10 Self-Care Strategies for Diabetes

1. A1C:

A1C is a test that doctors use to measure your average blood sugar control for the past 2-3 months. Your goal should be an A1C of less than 7%. Have your doctor check your A1C at least twice a year, or more frequently if your blood sugar is not well controlled.

2. Blood Glucose Monitoring:

Checking your blood sugars will let you know how well your diet and medications are working. It is normal for your blood sugars to rise and fall throughout the day, so it is important to talk with your doctor about when to check your blood sugars. Blood Glucose Targets: Fasting or before meals – 70-130 mg/dl; two hours after the start of a meal or snack – less than 180 mg/dl.

3. Blood Pressure:

The combination of high blood pressure and diabetes can put you at higher risks for heart disease, kidney disease and stroke. Remember to take your blood pressure pills daily. Try to keep your blood pressure lower than 130/80 mmHg.

4. Cholesterol:

Keeping your cholesterol in check can help lower your risks of heart disease and stroke. Have your doctor check your cholesterol routinely. For more accurate cholesterol test results, avoid eating for 8 hours before you have your blood drawn.

5. Quit Smoking:

Quitting smoking greatly decreases your risk of heart attacks, strokes, and other health problems. Talk to your doctor or pharmacist about the products available to help you quit smoking. Over the counter medications include nicotine chewing gum, lozenges or patches. Prescription options include: Buproprion SR (Zyban®), Varenicline (Chantix®), and nicotine inhaler or nasal spray.

6. Daily Foot Exams:

Check your feet daily for cuts, infections, sores, and make sure toenails are trimmed and kept clean routinely. If you notice any cuts, discolored skin, rashes, or sores that do not go away after 3-5 days, please notify your doctor.

7. Diet/Exercise:

Simple changes like these can help you live a healthier life with diabetes – Exercising 30-45 minutes three to four times a week; limiting alcohol intake to 1-2 drinks per day; reading the nutritional labels on food products to help monitor your intake of sodium and fat.

8. Hypoglycemia:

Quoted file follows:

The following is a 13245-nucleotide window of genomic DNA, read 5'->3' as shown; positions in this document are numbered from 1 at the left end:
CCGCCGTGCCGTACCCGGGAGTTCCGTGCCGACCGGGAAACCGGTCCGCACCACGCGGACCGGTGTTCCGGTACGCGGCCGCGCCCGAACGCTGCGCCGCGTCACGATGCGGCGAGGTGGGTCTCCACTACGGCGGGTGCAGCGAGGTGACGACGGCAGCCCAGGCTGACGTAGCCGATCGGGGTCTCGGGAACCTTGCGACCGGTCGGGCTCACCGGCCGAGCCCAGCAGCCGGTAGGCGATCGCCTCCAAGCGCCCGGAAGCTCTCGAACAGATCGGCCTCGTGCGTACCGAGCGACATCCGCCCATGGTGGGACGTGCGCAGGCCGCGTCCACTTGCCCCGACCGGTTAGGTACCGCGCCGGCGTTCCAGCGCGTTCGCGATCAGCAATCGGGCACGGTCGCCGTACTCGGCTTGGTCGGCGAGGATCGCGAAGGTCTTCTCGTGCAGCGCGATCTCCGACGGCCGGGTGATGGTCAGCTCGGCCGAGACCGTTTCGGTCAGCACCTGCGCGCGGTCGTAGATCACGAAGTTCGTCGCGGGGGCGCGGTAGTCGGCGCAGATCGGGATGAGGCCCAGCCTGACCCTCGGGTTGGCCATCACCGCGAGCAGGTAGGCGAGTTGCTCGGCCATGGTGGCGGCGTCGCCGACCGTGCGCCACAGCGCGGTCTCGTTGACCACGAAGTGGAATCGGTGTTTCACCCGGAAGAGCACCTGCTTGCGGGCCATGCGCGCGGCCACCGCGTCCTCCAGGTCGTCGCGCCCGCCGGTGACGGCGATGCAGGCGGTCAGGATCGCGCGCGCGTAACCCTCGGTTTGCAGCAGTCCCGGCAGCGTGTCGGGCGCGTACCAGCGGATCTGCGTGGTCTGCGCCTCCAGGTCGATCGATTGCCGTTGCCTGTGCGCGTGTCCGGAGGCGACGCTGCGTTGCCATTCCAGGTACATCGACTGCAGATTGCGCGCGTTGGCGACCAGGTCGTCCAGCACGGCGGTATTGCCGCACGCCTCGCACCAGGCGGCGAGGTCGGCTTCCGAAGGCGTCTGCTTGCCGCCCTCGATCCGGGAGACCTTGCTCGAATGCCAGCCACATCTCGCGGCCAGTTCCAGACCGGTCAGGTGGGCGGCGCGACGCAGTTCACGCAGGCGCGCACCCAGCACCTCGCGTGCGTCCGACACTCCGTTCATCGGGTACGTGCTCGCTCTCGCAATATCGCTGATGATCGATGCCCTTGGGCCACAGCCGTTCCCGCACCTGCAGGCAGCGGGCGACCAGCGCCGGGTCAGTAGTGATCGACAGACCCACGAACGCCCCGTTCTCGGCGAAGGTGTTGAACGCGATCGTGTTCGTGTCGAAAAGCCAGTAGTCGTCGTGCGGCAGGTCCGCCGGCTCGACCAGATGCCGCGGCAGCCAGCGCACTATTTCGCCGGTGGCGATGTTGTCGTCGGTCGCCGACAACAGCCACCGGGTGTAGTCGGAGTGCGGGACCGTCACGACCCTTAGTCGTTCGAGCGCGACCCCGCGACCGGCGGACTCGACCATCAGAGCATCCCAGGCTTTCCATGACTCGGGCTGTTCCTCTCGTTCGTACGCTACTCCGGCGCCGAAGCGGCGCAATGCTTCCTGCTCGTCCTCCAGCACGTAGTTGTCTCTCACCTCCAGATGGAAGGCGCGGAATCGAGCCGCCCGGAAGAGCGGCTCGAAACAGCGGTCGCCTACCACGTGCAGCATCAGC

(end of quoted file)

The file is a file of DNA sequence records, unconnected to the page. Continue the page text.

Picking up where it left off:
When your blood sugar is too low, you may experience dizziness, sweating, trembling, fast heartbeat, and wet clammy fingers. Treat these symptoms of hypoglycemia with the “Rule of 15’s.”

  • Eat 15 grams of carbs (i.e. ½ cup orange juice or non-diet soda, 1 tablespoon honey, syrup or sugar, 6 to 10 lifesavers, 1 glass of milk)
  • Wait 15 minutes, then recheck your blood sugar
  • If you’re blood sugar is still low, eat another 15 grams of carbs and repeat step #2
  • If your blood sugar is still low after repeating steps 1 through 3 twice, call your doctor or 911
9. Regular Check-ups & Immunizations:

  • Comprehensive dilated eye exam annually
  • Dental exams every 6 months
  • Monofilament foot exam yearly to check for nerve damage or diabetic neuropathy
  • Flu shots yearly
  • Pneumonia vaccine once if less than 65 years old; Repeat vaccine if greater than 64 years old and  if first vaccine was given more than 5 years ago
10. Medication Adherence:

Medications play an important role in your health and they work best when they are taken correctly.  If you don’t take your medications as recommended by your doctor or pharmacist, they will not work as well as they should. It is important to follow the directions for each medication so you’ll get the most from them and stay in better health.

Visit Triahealth.com or call our Tria Help Desk at 1.888.799.TRIA (8742) for more information.

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